You may often hear the terms ‘WYSIWYG’ and ‘drag-and-drop’ and wonder what exactly these terms refer to. If you’re a frequent reader of this blog, you certainly know what they mean, so you can simply skip this post. But if you’re a newcomer, this article is right for you.
What-you-see-is-what-you-get or WYSIWYG refers to an application that shows users what they’re about to build/print/produce before the final product is ready. WYSIWYG systems display content in a form closely corresponding to its appearance as a finished product.
WYSIWYG is especially popular in the web publishing industry. By working in a program providing a WYSIWYG editor, let’s say a site builder like Weebly or Wix, a user doesn’t have to know HTML in order to create a website. Using such an application feels more like a text editor than a complex web publishing app. Just about any modern website builder provides a WYSIWYG interface.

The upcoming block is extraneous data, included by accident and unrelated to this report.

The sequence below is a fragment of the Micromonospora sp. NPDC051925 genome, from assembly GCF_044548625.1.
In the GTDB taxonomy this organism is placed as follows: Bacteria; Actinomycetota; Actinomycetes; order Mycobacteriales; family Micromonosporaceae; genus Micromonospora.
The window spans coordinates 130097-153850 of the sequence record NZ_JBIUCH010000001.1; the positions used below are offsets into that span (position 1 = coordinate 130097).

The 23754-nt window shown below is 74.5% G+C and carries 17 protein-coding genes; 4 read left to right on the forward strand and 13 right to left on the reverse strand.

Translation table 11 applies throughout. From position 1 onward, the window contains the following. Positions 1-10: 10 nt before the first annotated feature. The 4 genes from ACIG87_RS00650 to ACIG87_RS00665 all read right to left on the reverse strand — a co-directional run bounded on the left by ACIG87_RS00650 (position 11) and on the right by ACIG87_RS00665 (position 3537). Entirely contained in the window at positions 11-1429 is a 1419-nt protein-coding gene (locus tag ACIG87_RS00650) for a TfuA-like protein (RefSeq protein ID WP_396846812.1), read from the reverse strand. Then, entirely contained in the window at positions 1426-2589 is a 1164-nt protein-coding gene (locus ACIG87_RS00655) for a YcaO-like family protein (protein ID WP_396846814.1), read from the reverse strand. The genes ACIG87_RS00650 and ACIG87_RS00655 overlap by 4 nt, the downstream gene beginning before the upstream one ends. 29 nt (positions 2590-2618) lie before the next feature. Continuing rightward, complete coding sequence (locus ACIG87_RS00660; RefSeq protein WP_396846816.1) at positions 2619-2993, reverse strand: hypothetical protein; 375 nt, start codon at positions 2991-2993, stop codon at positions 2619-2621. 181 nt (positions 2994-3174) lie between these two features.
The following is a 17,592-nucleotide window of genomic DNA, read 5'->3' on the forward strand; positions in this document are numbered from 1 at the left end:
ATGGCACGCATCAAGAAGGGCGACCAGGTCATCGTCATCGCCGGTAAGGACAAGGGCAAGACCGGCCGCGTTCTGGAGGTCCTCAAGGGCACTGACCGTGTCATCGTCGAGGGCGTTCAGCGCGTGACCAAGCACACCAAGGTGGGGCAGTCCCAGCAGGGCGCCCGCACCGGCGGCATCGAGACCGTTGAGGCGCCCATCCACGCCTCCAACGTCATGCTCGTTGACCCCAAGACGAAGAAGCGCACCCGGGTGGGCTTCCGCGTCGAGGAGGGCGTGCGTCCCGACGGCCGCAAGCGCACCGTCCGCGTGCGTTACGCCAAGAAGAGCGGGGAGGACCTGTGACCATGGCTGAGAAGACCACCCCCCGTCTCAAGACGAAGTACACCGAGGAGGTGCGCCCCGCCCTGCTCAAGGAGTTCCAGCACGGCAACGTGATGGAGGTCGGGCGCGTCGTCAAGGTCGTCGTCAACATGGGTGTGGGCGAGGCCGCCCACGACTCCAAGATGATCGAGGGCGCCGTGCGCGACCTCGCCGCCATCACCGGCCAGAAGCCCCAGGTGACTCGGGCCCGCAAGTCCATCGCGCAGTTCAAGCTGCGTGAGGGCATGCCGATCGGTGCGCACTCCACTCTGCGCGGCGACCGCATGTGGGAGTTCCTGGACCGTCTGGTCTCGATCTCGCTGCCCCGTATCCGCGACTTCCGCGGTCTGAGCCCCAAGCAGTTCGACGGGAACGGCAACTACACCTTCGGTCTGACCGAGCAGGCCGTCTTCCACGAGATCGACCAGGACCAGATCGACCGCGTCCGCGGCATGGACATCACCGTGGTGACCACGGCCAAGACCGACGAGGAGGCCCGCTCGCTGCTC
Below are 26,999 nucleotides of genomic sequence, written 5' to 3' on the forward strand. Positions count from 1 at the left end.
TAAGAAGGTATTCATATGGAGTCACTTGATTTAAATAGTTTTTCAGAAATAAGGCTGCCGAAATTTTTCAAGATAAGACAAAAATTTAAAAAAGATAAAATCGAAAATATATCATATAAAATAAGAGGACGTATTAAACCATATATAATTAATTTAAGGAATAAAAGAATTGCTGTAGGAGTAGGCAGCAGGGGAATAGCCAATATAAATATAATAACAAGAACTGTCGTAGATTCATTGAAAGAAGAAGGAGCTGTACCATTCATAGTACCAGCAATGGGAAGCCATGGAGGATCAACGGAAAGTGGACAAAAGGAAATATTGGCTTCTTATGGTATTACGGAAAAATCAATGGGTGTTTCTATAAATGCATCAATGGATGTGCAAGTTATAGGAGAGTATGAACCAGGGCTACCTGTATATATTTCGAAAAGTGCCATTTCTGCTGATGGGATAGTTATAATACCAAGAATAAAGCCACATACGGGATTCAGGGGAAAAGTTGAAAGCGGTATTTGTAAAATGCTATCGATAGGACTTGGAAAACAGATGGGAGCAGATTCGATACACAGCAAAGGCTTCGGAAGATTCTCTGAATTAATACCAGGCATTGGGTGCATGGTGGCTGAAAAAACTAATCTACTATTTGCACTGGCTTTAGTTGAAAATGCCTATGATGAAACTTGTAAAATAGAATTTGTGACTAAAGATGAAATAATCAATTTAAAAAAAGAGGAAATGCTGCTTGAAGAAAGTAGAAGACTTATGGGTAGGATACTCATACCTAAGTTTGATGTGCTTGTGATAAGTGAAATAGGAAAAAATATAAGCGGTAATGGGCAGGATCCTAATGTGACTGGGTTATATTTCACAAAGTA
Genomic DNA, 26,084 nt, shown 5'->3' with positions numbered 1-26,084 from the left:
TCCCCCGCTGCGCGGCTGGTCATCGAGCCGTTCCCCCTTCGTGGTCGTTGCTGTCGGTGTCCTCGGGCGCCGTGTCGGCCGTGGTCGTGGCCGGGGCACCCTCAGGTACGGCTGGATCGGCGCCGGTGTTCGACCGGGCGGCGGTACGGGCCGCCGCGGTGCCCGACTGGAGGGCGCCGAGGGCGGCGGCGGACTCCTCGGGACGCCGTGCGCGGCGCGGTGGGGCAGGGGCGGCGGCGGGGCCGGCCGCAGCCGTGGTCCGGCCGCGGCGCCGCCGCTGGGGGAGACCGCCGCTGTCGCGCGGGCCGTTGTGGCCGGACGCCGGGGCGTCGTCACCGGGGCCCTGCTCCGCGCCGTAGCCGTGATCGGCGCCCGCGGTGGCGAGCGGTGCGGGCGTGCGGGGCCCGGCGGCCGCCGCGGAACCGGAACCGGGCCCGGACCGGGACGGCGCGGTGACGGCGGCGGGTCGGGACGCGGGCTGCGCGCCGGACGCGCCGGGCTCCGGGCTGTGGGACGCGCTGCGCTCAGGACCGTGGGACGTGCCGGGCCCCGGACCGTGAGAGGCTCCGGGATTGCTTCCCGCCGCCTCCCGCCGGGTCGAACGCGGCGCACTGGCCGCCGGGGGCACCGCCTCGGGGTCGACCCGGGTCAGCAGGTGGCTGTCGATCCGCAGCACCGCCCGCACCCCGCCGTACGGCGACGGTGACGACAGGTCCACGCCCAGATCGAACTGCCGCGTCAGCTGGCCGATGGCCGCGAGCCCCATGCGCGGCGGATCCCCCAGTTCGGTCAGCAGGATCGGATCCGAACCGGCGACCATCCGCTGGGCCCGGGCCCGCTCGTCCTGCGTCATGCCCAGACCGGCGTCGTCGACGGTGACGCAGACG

Now let’s talk about drag-and-drop. It refers to manipulating objects by using the mouse, where you select one or more files and drag them to another place.
Drag-and-drop is a very common feature in website builders. Let’s take Weebly as an example. It provides a WYSIWYG interface where users can select objects in the left-hand toolbar and add them to the page through drag-and-drop.
Though the two editing principles do significantly simplify the process of website creation, they still have some drawbacks. Unlimited freedom is great, but the lack of structure can also become annoying. For instance, if you decide to add an element at the top of the ready page, you’ll have to move each object down the page in order to prevent overlapping. It can also be difficult to align elements perfectly.
What I’m trying to say is that full control isn’t always the best option. Many platforms limit their drag-and-drop capabilities to prevent user-side errors, produce cleaner code, and also give the ability to switch templates. Wix site builder, for example, doesn’t let users to swap designs.